The couple could become a bit more intimate once they were engaged. They could stroll out alone, hold hands in public, and take unchaperoned rides. A hand around the waist, a chaste kiss, a pressing of the hand, were allowed. They could also visit alone behind closed doors. But they had to be dutifully separated by nightfall, or overnight at country parties. Thus, if the engagement was broken, the girl suffered the consequences of a ruined reputation because of her previous behavior. An honorable man never broke an engagement, so as not to cause the girl discomfiture.
The topic of weddings during Victorian times could become its own presentation, but we will briefly address some of the romantic traditions today. The wedding itself and the events leading up to the ceremony are steeped in ancient traditions still evident in Victorian customs. One of the first to influence a young girl is choosing the month and day of her wedding. June has always been the most popular month, for it is named after Juno, Roman goddess of marriage. She would bring prosperity and happiness to all who wed in her month. Practicality played a part in this logic also. If married in June, the bride was likely to birth her first child in Spring. Brides were just as superstitious about days of the week.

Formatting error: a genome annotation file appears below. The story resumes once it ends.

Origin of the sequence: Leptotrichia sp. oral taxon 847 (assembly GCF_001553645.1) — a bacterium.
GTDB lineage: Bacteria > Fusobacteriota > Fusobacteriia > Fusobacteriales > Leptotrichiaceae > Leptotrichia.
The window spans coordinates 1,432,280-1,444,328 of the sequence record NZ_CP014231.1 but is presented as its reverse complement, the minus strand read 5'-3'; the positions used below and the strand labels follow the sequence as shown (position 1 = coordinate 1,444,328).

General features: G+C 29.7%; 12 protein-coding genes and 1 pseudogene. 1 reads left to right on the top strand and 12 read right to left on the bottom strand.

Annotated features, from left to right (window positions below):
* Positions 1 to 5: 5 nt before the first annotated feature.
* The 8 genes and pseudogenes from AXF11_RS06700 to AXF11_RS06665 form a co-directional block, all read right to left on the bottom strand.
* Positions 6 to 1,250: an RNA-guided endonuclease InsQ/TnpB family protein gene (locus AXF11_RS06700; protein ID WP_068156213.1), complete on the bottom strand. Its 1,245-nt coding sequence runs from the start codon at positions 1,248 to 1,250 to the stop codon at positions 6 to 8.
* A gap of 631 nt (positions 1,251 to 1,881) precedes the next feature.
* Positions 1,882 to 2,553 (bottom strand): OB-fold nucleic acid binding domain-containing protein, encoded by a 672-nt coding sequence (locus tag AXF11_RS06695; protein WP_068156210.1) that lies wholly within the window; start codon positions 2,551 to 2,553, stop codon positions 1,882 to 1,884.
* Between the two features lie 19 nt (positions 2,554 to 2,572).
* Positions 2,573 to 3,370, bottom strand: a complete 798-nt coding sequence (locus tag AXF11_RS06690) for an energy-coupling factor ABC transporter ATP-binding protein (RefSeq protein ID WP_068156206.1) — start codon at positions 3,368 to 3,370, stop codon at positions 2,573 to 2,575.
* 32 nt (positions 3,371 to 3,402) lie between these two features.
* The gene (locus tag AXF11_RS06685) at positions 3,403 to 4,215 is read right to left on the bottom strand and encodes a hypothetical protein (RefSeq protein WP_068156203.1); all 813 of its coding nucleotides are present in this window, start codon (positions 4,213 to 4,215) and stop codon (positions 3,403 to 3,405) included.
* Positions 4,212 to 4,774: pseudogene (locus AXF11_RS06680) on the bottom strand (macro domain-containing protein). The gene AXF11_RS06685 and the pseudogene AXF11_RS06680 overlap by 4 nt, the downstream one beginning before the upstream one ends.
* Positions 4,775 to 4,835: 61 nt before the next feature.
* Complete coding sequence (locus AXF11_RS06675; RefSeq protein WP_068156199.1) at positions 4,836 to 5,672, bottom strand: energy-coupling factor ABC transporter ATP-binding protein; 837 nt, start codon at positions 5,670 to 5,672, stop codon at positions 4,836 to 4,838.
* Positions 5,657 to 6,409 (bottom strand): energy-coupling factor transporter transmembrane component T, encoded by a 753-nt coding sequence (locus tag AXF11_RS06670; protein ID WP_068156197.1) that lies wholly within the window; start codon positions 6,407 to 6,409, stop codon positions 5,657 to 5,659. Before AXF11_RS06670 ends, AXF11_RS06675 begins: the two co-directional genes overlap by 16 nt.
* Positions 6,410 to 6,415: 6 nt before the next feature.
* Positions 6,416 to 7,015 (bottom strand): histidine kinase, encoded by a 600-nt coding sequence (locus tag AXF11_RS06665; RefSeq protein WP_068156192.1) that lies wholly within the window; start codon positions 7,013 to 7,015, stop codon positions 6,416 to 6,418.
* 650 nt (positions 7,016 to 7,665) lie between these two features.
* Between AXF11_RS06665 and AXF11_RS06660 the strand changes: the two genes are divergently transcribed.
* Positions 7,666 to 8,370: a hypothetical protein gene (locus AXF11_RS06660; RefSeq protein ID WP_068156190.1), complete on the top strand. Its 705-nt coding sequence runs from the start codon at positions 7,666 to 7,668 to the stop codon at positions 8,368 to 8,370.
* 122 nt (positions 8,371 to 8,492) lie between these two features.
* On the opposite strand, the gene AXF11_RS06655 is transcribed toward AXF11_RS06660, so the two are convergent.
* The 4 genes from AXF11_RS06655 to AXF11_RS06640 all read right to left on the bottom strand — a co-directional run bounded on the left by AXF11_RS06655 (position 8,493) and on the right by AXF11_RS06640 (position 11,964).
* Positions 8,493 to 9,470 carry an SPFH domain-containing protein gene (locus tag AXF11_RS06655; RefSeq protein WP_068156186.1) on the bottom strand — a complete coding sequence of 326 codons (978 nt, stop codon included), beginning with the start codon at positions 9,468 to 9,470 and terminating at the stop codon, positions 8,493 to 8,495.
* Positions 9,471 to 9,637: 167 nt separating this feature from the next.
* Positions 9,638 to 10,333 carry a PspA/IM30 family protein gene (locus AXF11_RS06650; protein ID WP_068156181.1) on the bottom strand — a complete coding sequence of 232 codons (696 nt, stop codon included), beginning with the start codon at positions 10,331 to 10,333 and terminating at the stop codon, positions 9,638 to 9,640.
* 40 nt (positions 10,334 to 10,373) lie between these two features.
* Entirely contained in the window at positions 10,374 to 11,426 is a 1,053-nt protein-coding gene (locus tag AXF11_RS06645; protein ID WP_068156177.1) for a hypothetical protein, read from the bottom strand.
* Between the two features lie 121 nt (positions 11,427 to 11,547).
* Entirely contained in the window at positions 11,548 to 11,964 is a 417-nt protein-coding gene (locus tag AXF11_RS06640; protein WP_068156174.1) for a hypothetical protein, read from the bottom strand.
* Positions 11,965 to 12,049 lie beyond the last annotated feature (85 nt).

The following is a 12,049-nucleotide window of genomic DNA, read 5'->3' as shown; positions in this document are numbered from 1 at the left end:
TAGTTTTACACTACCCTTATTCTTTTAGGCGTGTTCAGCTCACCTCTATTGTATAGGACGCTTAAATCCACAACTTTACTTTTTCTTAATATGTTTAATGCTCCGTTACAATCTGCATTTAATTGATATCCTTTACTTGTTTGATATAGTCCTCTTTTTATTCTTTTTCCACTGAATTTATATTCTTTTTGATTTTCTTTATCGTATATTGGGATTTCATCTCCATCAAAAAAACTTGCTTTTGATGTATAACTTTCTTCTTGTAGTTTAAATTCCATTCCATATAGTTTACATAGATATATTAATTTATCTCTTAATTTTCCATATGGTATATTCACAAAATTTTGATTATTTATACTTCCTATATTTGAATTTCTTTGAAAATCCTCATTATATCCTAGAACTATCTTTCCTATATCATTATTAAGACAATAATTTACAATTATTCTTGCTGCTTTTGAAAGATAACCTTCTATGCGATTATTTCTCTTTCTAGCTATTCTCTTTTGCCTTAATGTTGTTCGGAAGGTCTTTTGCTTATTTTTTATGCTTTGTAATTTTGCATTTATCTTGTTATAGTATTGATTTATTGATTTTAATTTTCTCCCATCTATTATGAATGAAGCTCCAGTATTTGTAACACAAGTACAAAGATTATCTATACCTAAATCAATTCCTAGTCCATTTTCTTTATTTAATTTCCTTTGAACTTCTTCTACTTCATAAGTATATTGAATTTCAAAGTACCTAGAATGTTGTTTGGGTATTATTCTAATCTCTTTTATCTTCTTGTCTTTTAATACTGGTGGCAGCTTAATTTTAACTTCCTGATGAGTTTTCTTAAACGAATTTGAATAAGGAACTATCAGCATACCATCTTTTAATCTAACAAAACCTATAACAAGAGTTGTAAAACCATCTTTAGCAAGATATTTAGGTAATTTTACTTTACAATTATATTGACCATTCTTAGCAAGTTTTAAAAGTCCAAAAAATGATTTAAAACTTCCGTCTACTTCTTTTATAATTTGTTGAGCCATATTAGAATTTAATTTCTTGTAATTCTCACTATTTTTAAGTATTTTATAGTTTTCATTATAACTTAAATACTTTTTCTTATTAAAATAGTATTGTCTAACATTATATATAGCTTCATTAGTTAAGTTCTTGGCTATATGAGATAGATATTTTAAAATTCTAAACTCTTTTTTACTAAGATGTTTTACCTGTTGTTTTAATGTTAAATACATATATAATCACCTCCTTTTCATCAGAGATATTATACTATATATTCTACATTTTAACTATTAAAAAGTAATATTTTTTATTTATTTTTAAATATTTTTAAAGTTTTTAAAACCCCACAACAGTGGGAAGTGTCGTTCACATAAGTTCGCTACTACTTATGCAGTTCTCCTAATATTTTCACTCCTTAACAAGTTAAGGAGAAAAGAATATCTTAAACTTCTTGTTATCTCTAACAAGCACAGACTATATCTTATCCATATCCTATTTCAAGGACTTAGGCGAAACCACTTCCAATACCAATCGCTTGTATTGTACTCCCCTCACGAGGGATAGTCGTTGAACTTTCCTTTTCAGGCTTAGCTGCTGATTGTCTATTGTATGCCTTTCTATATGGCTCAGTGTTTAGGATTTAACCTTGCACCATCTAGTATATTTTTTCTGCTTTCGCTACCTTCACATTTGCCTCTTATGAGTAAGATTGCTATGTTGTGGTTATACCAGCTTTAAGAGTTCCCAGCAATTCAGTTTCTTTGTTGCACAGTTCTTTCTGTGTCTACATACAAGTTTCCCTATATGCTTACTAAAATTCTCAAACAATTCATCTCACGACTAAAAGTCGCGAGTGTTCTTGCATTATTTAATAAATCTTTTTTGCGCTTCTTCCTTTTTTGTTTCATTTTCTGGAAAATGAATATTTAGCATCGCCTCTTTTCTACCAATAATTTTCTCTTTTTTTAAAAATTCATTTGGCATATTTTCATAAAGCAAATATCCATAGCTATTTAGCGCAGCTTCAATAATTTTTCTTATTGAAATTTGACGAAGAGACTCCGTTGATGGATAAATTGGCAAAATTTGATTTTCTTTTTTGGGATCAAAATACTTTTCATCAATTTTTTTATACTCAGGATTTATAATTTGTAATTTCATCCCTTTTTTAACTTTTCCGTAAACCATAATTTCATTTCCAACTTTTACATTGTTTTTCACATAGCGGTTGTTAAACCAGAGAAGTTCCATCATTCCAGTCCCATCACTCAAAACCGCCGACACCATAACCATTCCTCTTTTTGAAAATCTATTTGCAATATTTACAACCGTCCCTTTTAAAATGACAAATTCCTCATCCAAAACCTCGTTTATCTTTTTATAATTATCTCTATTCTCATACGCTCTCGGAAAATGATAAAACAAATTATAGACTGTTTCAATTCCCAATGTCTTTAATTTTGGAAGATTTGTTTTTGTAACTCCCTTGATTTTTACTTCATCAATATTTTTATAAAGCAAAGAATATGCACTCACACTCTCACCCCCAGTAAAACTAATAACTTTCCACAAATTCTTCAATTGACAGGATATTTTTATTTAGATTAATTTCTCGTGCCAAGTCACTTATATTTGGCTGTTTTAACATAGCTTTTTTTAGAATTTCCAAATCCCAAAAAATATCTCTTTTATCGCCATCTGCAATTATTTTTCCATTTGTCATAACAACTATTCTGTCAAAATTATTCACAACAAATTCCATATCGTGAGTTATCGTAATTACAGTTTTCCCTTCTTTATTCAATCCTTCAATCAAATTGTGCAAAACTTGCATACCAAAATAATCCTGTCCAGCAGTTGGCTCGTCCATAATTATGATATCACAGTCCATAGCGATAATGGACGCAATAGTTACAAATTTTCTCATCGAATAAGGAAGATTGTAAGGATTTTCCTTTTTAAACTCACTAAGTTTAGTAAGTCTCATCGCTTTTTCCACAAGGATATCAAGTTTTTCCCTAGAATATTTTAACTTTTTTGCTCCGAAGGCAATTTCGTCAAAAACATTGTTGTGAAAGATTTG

A popular rhyme goes:
Marry on Monday for health,
Tuesday for wealth,
Wednesday the best day of all,
Thursday for crosses,
Friday for losses, and
Saturday for no luck at all.
Sunday was out of the question.
(Makes me wonder about modern day traditions of marrying on the weekend….)
Once the bride chose her wedding day, a prerogative conferred upon her by the groom, she could begin planning her trousseau, the most important item of which was her wedding dress. Color of the gown was thought to influence one’s future life. Ever since Queen Victoria wed in 1840, however, white has remained the traditional color for wedding gowns and bouquets. A woman then used her dress for Court Presentation after marriage, usually with a different bodice. The following description of Queen Victoria’s wedding attire comes from Victoriana Magazine: “Queen Victoria’s dress was of rich white satin, trimmed with orange flower blossoms. The headdress was a wreath of orange flower blossoms, and over this a beautiful veil of Honiton lace, worn down. The bridesmaids or train-bearers were also attired in white. The cost of the lace alone on the dress was £1,000. The satin, which was of a pure white, was manufactured in Spitalfields. Queen Victoria wore an armlet having the motto of the Order of the Garter: “Honi soit qui mal y pense,” inscribed. She also wore the star of the Order.